Brooklyn now officially has two toxic bookends, thanks to a federal move to designate the Newtown Creek as a Superfund site — the first step in what could be a decade-long clean-up for which the city of New York is partly responsible.
The move, which Environmental Protection Agency officials announced on Monday, follows the agency’s declaration of the Gowanus Canal as a similarly fetid waterway in March. The preliminary clean-up should begin next spring, said Environmental Protection Agency regional director Judith Enck.
“There’s a range of toxic substances,” Enck said, explaining why the feds are getting involved after more than a century of mostly unmitigated dumping into the 3.8-mile industrial waterway that forms Brooklyn’s northern border with Queens.
Most of the toxins are in the form of pesticides, heavy metals, and volatile organic compounds in the creek’s contaminated sediment.
“Our action today will ensure that Newtown Creek will achieve a thorough clean-up,” Enck added. “People understand that this is a heavily polluted waterway, but people still fish in the creek and consume the fish they catch and people also go kayaking in the creek.”
EPA officials said that it could take longer — and cost more — to clean the creek than the Gowanus Canal, which is currently looking at a 10-year, $300- to $500-million clean-up.
“It’s likely to be more, even significantly more,” said Walter Mugdan, an agency environmental planning director. “It’s about twice as long, a wider waterway. There’s more sediment to be dealt with than the Gowanus.”
Federal officials said that several companies have already been identified of their responsibilities to fund the clean-up — a list that includes the city of New York, which has operated a garbage incinerator and a sewage treatment plant on the banks of the creek, both of which pollute the waterway.
Despite its name, the Superfund is not a large pool of cash that is doled out to mitigate environmental damage, but a mechanism for federal authorities to go after companies — and their successors — that are allegedly responsible for the pollution in question.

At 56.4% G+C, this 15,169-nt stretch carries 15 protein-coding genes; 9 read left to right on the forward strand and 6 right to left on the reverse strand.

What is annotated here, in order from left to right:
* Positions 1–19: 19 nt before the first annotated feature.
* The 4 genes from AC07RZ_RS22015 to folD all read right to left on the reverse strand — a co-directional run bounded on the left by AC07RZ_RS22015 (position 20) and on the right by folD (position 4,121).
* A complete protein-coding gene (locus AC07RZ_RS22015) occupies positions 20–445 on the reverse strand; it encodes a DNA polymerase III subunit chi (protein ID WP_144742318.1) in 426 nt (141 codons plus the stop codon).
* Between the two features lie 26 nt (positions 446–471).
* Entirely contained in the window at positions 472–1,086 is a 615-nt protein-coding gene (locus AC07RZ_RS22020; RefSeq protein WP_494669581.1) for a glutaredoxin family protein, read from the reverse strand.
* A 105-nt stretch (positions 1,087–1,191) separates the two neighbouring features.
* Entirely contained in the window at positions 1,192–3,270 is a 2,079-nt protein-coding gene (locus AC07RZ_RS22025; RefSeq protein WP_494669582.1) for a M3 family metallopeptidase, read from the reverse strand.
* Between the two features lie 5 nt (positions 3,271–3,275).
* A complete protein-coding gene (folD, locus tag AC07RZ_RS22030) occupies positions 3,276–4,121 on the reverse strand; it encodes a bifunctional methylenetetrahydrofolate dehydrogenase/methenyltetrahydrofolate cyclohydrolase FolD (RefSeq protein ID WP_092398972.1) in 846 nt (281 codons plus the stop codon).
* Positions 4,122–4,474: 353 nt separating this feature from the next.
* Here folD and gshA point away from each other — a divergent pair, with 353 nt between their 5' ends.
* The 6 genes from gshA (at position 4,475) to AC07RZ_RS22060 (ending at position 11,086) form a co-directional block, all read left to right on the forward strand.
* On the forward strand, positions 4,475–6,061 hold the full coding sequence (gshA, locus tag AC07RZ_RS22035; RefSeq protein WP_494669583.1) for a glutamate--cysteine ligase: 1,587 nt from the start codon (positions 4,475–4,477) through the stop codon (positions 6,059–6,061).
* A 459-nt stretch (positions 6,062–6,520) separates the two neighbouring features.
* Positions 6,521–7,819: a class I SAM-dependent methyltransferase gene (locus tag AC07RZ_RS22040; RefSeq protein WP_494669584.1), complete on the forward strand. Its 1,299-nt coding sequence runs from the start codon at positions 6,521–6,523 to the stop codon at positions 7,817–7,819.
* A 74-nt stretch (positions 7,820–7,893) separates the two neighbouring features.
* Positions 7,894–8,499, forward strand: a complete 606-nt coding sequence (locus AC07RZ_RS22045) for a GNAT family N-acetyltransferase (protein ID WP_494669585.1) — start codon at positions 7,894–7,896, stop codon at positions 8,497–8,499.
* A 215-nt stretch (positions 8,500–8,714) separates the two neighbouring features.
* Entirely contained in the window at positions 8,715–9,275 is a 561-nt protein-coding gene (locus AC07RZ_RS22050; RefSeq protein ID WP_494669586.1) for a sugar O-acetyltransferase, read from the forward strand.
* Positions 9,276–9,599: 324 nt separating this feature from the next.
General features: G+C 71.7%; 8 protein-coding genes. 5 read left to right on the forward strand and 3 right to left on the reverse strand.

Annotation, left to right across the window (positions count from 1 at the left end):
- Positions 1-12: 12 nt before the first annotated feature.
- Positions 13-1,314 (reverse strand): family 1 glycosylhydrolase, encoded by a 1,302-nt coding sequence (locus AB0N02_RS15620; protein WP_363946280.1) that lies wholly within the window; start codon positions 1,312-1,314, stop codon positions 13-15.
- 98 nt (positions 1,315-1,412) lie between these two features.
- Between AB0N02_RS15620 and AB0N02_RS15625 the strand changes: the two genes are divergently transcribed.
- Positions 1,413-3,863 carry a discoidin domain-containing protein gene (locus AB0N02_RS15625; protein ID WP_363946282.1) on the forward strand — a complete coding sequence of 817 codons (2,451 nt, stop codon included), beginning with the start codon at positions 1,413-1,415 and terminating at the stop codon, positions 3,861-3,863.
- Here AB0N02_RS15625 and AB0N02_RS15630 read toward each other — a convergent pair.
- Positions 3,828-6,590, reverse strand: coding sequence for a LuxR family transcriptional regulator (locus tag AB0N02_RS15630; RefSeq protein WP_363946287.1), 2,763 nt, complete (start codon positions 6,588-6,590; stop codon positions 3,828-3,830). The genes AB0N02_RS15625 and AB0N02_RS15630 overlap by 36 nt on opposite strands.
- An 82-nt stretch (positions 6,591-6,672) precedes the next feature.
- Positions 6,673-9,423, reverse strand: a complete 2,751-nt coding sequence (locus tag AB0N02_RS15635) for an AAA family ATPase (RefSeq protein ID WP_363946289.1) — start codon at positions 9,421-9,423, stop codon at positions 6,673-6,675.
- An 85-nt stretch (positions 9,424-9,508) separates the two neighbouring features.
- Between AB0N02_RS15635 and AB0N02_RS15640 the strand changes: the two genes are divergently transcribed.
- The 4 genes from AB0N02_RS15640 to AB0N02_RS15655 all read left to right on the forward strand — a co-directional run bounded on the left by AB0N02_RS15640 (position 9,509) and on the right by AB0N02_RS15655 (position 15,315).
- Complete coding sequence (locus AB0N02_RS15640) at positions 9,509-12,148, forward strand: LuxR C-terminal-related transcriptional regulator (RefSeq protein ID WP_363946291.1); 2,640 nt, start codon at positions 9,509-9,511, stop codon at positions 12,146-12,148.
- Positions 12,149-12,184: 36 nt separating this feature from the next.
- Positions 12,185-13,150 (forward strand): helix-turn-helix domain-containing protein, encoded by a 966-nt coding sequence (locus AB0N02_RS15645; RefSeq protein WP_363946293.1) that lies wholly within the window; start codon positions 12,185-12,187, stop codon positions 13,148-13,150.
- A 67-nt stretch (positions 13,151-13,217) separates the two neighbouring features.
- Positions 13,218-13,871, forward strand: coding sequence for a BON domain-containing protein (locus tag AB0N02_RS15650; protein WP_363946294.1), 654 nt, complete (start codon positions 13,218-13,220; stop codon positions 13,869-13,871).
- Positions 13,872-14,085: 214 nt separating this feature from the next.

That process yielded nine “potentially responsible parties” along the Gowanus, and so far has yielded five for the Newtown Creek. More are coming, Enck hinted.
“We’re going to spend a lot of time figuring out the environmental contamination of the past so that taxpayers will not fill the bill,” she said.
City officials — who objected to the Superfunding of the Gowanus Canal on the grounds that it would chill residential development in the slowly gentrifying area between Park Slope and Carroll Gardens — quietly backed the federal effort along the Newtown Creek, a move that some saw as hypocritical.
Global industrial companies such as BP America, Exxon Mobil, Texaco, Dodge Mining Corporation and National Grid, which may end up footing the bill for the clean-up, did not publicly oppose the Superfund listing and have been actively working with the EPA to develop a working plan to remove contamination.
The most vocal opposition to the Superfund designation has come from small industrial businesses abutting the creek but locals have mostly been in favor of adding the creek to the Superfund list.
“Federal support is absolutely necessary if we are ever to see the creek become a healthy and fully-functioning water body,” said Kathleen Schmid, president of the Newtown Creek Alliance. “The federal government’s expertise and resources are necessary to ensure that the creek and its surrounding neighborhoods become healthy places to live.”
With little possibility of development along the Newtown Creek, the befouled kill had an easy path to EPA designation.
The creek, one of the most polluted waterways in the northeast, contains a toxic mix of chemicals that have leaked from its industrial banks in both Brooklyn and Queens for more than 150 years, but the pollution was only first discovered by the Coast Guard in 1978.
Public officials congratulated the EPA for designating the waterway as a Superfund site, but credited their own lawsuit for finally compelling the feds to act.
“I was proud to join Riverkeeper, local activists, and elected officials in a legal action against ExxonMobil over the massive 17-million-gallon Greenpoint Oil spill and I look forward now to a brighter future of the creek and the surrounding area,” Borough President Markowitz said in a statement.